Review – Delbert McClinton – Cost of Living

A retro video of Emmylou and Delbert singing Two More Bottles of Wine

Delbert McClinton

Cost Of Living

(New West) Everyone’s favorite genre-bending performer Delbert McClinton remains on a hot streak with his lastest release, Cost Of Living. He once again teams with longtime collaborator and co-producer Gary Nicholson and delivers 13 tracks, all of which Delbert had a hand in writing, with the exception of the Jimmy Reed classic, “I’ll Change My Style.” In addition to Gary Nicholson, among his heavy hitting co-writers are Glen Clark (his former partner in 70’s Texas duo, ‘Delbert & Glen’), Jim Weatherly, former NRBQer Al Anderson, John Barlow Jarvis and Tom Hambridge. Along for the ride with Delbert and Gary in the studio is an “A” list mix of McClinton band members, Kevin McKendree, Rob McNelley, Lynn Williams, Spencer Campbell and Don Wise, and studio musicians that include Steve Mackey, Bill Campbell, James Pennebaker, Stuart Duncan, Jim Hoke, Al Anderson, Tom Hambridge and Gary Nicholson. Bekka Bramlett, Tom Hambridge, Russell Smith, Jeffrey Steele and Crystal Talifaro provide additional vocals. Although Delbert’s built his decades long career by masterfully combining blues, country, R&B and rock (and virtually all of their variations) into his music, his two previous albums, the Grammy winning Nothing Personal and it’s follow-up, the Grammy nominated Room To Breathe, found Delbert leaning more towards the blues. Cost Of Living finds him moving back to his Texas roots as he delivers an equal dose of his honky tonk influences alongside his more bluesy fare. Cost Of Living opens with the raucous “One Of The Fortunate Few” (not to be confused with his excellent ‘97 album of the same name), where he skillfully combines roadhouse honky tonk, Tex-Mex and a funky R&B groove, while giving the song an overall Bayou flavor. The witty “Right To Be Wrong” that incorporates a grinding tempo change that features some great boogie-blues piano and the slightly racy “The Part I Like Best” are rollicking, swampy blues-rockers. Neither Delbert nor the band, take any prisoners, and they burn the place down on the smoking roadhouse rocker, “Dead Wrong.” In the swinging boogie number, “Hammerhead Stew,” he professes his willingness to do anything for a woman. Delbert moves way over to his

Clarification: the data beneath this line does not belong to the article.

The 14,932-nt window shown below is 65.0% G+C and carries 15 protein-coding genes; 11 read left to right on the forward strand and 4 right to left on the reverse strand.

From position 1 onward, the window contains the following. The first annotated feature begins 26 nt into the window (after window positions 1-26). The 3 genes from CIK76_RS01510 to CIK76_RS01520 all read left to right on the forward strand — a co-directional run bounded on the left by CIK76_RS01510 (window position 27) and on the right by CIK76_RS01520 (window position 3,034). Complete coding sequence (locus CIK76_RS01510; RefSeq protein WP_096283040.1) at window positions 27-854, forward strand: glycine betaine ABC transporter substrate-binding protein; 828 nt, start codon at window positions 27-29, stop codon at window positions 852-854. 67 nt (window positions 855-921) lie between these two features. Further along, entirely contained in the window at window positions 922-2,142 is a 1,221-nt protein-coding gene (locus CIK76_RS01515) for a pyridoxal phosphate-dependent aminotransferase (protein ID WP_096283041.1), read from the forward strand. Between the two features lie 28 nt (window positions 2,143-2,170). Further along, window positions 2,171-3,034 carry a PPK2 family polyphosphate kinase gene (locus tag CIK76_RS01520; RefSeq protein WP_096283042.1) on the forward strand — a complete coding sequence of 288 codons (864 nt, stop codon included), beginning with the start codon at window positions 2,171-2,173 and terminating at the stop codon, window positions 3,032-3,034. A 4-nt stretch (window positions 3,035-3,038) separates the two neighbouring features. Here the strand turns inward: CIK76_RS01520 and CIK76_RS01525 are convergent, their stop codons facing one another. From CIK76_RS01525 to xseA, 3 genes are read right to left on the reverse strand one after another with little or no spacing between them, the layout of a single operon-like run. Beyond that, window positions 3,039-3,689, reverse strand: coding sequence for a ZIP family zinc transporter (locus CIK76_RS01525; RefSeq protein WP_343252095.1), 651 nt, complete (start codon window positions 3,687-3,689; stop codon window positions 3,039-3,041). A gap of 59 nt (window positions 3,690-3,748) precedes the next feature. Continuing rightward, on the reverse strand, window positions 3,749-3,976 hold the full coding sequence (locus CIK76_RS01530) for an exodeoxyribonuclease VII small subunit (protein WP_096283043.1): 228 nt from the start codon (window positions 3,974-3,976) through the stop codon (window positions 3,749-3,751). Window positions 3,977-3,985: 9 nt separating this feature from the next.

Texas country roots with several songs on Cost Of Living. The first finds him doing something a little different and the result is the stunning “Down To Mexico,” a modern day outlaw tale of betrayal that he masterfully
delivers by way of a dusty, western flavored border ballad. Another highlight is “Midnight Communion,” a shuffling, drunken barroom sing-a-long that’s nothing short of brilliant. Honky tonk piano, sawing fiddle and a blistering rockabilly guitar riff drive “I Had A Real Good Time,” while Delbert confesses “I like to listen to rock & roll, but honey I like to two-step too” in “Two Step Too,” a pair of goodtime two-steppers. He then proceeds to tear your heart out with the aching Tex-Mex inflected ballad of a love gone wrong- but it’s the loss of his treasured daughter he mourns as the result of divorce in, “Kiss Her Once For Me.” And speaking of heartache, Delbert’s a master at delivering that too. He takes the Jimmy Reed blues classic about begging for another chance, “I’ll Change,” and turns it into a smoldering, bump and grind belly-rubber. Delbert handily makes you feel the gut wrenching pain of heartache as it oozes out of the smoky, R&B late night lounge ballad, “Your Memory, Me And The Blues.” He’s definitely no slouch in the romance department either, as he conjures up a bit of Charles Brown with the tender, slow burning “Alright By Me.” Through his razor sharp wit and a worldly wisdom he’s gained along the way, his lyrics are stories that anyone can relate to, whether they be tales of lost love, betrayal or regret, a found love and romance, or just cutting loose and partying down. He’s a pro who’s learned how to use his soulfully weathered voice and has mastered the skill of delivering the perfect vocal inflections that one minute, has people up and dancing to his hard driving mix of roadhouse honky tonk-rhythm and blues-boogie, and the next, he’s tearing out your heart with tales of pain and heartache. The appeal of Delbert McClinton’s music and songwriting comes from his honesty, he is who he is, and remaining true to that has been a constant throughout his long career. In the past few years people are finally catching up to Delbert, and it’s finally good to see that after decades of being under-appreciated, this terrifically talented performer is starting to get some long overdue recognition. And with that, Delbert McClinton has scored yet another top notch effort with Cost Of Living. Standout Tracks: “One Of The Fortunate Few,” “The Part I Like Best,” “I’ll Change My Style,” “Your Memory, Me And The Blues,” “Dead Wrong,” “Down To Mexico,” “I Had A Real Good Time,” “Midnight Confession” On The Net: www.delbertmcclinton.com

 AnnMarie Harrington

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